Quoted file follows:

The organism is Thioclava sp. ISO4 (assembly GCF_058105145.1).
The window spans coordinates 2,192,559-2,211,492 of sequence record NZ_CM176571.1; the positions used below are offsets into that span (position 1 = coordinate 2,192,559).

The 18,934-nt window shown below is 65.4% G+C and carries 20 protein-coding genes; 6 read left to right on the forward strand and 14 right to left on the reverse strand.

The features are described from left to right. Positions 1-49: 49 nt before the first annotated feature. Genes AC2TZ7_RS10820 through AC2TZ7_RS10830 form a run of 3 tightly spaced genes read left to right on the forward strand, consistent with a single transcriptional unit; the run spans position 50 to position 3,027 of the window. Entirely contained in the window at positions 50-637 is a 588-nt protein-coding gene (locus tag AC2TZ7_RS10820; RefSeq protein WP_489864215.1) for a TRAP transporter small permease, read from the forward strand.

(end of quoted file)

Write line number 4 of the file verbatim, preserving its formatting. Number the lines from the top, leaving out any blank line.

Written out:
The features are described from left to right. Positions 1-49: 49 nt before the first annotated feature. Genes AC2TZ7_RS10820 through AC2TZ7_RS10830 form a run of 3 tightly spaced genes read left to right on the forward strand, consistent with a single transcriptional unit; the run spans position 50 to position 3,027 of the window. Entirely contained in the window at positions 50-637 is a 588-nt protein-coding gene (locus tag AC2TZ7_RS10820; RefSeq protein WP_489864215.1) for a TRAP transporter small permease, read from the forward strand.